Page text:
November 1, 2011
Tougher times than usual for translators?
by Ellie Robins
Every now and then translation becomes a hot topic. More often than not the new interest is prompted by some landmark new book; at the moment, of course, it’s Murakami‘s 1Q84, translated into English by Jay Rubin and Philip Gabriel. Yesterday Salon ran a long article about the penury endured by most literary translators, and it’s true that it’s virtually impossible to make a living this way these days. Many translators combine their work with teaching, reviewing, writing fiction or journalism, or more lucrative but less fun fields within translation. (And I say ‘less fun’ from experience: I once spent several months translating engineering trade publications and corporate contracts.) In defence of publishing houses, I can honestly say that — at least in the vast majority of cases — translators aren’t being conned. It’s difficult for anyone but the biggest of houses to balance the costs of these works, adding the price of a translation to a rights purchase and all the usual production costs and overheads. When it works it’s fabulous: just this last weekend we discovered that Banana Yoshimoto‘s The Lake, translated by Michael Emmerich, had been longlisted for the Man Asian Literary Prize, and we’re proud to know that we’re responsible for bringing that important book to Anglophone readers. More about that in the coming days. But it is tough and the Salon article is quite right that translators do not lead the lives of rock stars. Then again, nor do publishers or most authors — but I’m sure that’s not what David Bellos was suggesting.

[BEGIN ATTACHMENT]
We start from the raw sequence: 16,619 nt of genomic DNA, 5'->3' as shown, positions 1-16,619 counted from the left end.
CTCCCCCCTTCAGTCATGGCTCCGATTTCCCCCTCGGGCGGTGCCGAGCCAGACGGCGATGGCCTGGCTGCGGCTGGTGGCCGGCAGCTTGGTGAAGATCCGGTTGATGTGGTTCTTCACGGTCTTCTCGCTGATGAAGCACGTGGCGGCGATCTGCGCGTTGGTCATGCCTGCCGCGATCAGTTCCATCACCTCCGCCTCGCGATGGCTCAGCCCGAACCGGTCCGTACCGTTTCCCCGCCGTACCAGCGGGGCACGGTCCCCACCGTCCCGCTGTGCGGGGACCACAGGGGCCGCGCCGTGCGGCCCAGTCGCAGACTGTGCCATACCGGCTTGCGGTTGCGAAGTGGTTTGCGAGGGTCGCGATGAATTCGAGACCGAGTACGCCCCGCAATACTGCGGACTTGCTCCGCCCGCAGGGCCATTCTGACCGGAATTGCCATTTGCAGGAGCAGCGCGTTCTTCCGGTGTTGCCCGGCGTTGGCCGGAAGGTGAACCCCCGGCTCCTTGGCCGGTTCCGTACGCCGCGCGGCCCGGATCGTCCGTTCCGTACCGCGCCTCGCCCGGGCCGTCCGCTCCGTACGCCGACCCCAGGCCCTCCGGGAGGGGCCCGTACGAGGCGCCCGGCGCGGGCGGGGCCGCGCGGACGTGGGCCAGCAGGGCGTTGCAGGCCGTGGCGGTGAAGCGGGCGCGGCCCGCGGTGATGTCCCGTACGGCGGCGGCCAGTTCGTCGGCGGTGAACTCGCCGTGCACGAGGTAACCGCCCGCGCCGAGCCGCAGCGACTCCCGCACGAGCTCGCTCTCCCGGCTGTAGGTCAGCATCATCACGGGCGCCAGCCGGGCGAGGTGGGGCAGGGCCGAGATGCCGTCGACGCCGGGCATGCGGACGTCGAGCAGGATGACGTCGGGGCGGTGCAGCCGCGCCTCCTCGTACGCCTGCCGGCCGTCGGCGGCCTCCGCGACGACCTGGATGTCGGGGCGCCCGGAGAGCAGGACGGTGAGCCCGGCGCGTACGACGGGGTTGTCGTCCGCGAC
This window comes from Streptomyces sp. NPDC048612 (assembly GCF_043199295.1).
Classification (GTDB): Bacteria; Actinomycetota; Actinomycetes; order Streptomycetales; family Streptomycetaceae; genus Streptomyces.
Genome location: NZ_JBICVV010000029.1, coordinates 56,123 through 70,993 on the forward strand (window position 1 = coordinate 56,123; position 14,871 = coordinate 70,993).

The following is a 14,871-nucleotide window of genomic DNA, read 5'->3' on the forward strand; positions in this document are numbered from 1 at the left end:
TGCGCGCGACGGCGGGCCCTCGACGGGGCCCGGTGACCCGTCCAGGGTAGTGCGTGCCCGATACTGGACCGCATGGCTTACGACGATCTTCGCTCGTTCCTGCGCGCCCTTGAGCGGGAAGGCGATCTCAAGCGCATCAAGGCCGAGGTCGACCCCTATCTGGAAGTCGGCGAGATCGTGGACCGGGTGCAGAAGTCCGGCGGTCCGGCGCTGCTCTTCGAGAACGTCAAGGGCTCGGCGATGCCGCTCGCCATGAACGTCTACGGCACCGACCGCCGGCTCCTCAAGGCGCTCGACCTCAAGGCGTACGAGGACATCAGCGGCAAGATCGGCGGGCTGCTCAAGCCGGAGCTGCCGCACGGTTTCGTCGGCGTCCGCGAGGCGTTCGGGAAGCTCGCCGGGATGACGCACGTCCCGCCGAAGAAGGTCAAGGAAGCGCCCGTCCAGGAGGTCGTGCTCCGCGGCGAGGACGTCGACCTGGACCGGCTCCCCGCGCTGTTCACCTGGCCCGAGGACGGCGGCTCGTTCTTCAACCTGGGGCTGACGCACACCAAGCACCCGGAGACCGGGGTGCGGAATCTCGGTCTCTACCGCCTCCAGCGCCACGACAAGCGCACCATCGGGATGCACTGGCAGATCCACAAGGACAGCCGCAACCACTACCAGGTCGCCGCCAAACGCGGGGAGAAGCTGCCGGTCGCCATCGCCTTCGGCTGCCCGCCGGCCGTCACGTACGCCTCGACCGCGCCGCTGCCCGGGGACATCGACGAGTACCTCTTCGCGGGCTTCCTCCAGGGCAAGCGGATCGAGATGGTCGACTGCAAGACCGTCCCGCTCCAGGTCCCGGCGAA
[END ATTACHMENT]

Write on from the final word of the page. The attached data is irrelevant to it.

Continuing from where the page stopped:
And lest we forget why this is all important, let’s return to this Publishing Perspectives article of earlier this year. It says:
Between the 12th and the 14th centuries, translations from Arabic into Hebrew and vice versa were frequent. Jewish poets and philosophers in Arab countries such as Maimonides, wrote first in Arabic; then translated their books into Hebrew. The 16th century North African diplomat and author known as Leo Africanus wrote a dictionary of medical terms in Arabic, Hebrew and Latin.
Today, the 60-plus year conflict between Israel and Arab countries has impacted heavily on translations between the two Semitic languages, which are now viewed by many with mutual suspicion and distrust, often times the languages are learned primarily by the security apparatus in the various countries.
And, of course, that’s only one of the more obvious problem areas. In the English-speaking world it’s easy to be complacent — we do, after all, have many fabulous publishing houses that take pride in publishing translations. But there are still many underrepresented areas, and that’s a political problem as well as a cultural one, if it’s even possible to separate the two. Bellos says that “bellyaching is part of the community,” and of course he’s right, but he’s also being modest. An awful lot of that community is about dedication to what’s valuable and right in literature and the world, and it’s important that we continue to support translators as much as we can while making bold decisions as publishers.
Ellie Robins is an editor at Melville House. Previously, she was managing editor of Hesperus Press.